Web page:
- Few Southeast students face suspension, expulsion for sexual assaults, campus paper finds (4/25/17)6
- Perryville family organizing bone-marrow drive Friday for ailing 6-year-old boy (4/26/17)
- Woman battered after smashing boyfriend's meth pipe against wall, police say (4/25/17)1
- Temptations bassist dies after Cape Girardeau show (4/26/17)2
- Event includes the first public tour of 200-year-old Elmwood Manor (4/23/17)3
- BBB warns Jackson man's online business might not be legit (4/24/17)
- Pilot House goes smoke-free (4/23/17)10
- State Supreme Court rules against congressman's mother in dog-kennel defamation case (4/27/17)1
- Strattman to step down as principal at St. Mary (4/28/17)1
- Cape couple turns their home into cozy, comfortable music venue (4/24/17)
Storm snarls Southeast
RALEIGH, N.C. -- Rain, hail and springtime snow pelted parts of the Southeast on Thursday, keeping schoolchildren home and swamping already-sodden roads. Up to a foot of snow was possible in the mountains.
"We have at least 4 inches and it's coming down like you wouldn't believe," said Deb Mock of Maggie Valley, on the edge of the Great Smoky Mountains National Park. "My daughter just came up the mountain and got stuck across the street. She couldn't make it all the way home."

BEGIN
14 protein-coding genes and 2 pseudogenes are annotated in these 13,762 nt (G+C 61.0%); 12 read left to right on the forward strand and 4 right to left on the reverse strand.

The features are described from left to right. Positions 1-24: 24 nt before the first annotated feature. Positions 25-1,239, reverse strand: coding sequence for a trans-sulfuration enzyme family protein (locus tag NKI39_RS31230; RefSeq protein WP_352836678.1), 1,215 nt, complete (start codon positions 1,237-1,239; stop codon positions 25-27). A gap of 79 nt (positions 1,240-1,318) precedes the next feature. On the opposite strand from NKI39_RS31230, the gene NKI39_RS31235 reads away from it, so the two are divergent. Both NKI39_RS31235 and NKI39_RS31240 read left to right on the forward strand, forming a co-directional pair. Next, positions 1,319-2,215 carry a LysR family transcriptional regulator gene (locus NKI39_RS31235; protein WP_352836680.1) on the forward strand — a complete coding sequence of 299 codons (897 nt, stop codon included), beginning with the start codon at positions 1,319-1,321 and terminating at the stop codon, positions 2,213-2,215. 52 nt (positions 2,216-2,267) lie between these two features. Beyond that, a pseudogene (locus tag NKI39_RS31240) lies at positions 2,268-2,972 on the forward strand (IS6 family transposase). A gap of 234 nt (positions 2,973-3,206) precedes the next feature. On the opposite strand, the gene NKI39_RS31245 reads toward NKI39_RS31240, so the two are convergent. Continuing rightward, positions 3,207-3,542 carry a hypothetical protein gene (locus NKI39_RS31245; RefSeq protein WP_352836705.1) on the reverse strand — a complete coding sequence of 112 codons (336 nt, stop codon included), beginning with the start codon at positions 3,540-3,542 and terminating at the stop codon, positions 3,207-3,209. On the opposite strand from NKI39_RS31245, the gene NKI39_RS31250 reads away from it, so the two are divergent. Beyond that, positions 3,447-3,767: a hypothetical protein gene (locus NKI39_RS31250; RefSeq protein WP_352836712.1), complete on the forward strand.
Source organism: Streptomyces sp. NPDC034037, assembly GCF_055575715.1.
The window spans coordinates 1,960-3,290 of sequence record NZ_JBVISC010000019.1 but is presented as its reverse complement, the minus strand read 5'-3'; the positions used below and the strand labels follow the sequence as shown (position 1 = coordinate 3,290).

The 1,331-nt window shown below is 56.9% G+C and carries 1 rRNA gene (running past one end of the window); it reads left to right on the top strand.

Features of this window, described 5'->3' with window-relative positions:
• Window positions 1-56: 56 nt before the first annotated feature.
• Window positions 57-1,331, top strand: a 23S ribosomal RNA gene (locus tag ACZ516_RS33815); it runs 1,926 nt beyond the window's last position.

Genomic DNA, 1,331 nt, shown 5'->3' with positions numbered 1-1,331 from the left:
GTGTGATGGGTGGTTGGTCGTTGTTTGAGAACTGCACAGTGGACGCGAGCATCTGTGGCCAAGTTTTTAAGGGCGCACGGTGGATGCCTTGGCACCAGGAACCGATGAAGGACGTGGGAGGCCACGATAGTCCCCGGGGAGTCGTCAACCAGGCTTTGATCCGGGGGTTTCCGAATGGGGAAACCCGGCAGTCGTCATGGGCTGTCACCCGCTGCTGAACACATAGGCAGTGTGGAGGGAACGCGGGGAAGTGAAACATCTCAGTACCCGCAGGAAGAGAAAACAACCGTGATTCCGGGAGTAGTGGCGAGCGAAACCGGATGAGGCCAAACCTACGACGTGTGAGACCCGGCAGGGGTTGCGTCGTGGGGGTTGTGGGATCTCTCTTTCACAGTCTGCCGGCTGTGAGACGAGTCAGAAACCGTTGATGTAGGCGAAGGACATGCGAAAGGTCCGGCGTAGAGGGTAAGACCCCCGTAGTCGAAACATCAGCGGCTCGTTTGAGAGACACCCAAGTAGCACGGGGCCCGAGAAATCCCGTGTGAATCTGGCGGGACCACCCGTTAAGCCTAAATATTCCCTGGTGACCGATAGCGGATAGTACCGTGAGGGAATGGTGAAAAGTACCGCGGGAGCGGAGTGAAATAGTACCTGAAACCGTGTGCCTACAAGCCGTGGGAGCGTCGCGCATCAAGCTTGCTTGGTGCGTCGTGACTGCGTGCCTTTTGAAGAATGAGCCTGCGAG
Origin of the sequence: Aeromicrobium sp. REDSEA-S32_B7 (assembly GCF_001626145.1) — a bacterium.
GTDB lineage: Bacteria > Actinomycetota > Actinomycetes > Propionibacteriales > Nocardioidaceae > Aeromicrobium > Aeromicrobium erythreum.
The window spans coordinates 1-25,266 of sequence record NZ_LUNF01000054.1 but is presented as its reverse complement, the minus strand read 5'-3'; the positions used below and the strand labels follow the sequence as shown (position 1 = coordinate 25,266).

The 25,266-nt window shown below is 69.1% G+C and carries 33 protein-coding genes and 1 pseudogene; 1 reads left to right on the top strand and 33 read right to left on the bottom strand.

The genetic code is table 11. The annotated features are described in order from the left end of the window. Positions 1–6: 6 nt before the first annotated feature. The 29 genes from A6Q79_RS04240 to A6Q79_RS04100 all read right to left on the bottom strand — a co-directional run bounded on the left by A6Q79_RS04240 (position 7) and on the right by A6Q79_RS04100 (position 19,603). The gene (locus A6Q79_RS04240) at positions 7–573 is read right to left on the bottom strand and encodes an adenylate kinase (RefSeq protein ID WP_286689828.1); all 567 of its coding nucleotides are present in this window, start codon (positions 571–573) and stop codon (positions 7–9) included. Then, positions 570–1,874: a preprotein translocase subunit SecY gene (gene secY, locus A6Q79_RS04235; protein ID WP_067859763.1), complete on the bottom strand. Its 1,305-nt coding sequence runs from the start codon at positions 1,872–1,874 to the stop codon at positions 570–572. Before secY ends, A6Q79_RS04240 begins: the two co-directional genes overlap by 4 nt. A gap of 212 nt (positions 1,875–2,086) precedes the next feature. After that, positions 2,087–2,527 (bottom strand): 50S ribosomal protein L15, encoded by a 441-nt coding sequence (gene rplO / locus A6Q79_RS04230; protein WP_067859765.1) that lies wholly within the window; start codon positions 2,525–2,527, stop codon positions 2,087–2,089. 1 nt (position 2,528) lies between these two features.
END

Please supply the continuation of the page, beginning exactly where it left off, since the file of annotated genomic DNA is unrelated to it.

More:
The precipitation stretched from Georgia through the western Carolinas and into eastern Kentucky. It was expected to continue into today.
The weather forced schools to close early in eight North Carolina counties and the weather service warned mountain dwellers that the weight of the snow could knock down trees onto power lines.
Flood advisories covered much of the Southeast, including parts of North Carolina, Tennessee, Virginia, West Virginia and eastern Kentucky.
Wide weather variety
But North Carolina appeared to catch the widest variety of weather.
"We've got from snow in the mountains to hail in the western Piedmont to gales at the coast," said Joel Cline, a meteorologist at the National Weather Service office in Raleigh.
Winds of up to 38 mph were measured by Frank Folb at his fishing tackle shop in Avon along the Outer Banks.
"Yes, yes and yes," Folb said when asked if the wind was up, the surf rough and rain falling hard. "I have not had many customers today. My cash register is so cold I could chill drinks in it. This is miserable."
Tidal flooding on the Outer Banks early Thursday briefly washed over the coastal highway and knocked out power for about three hours.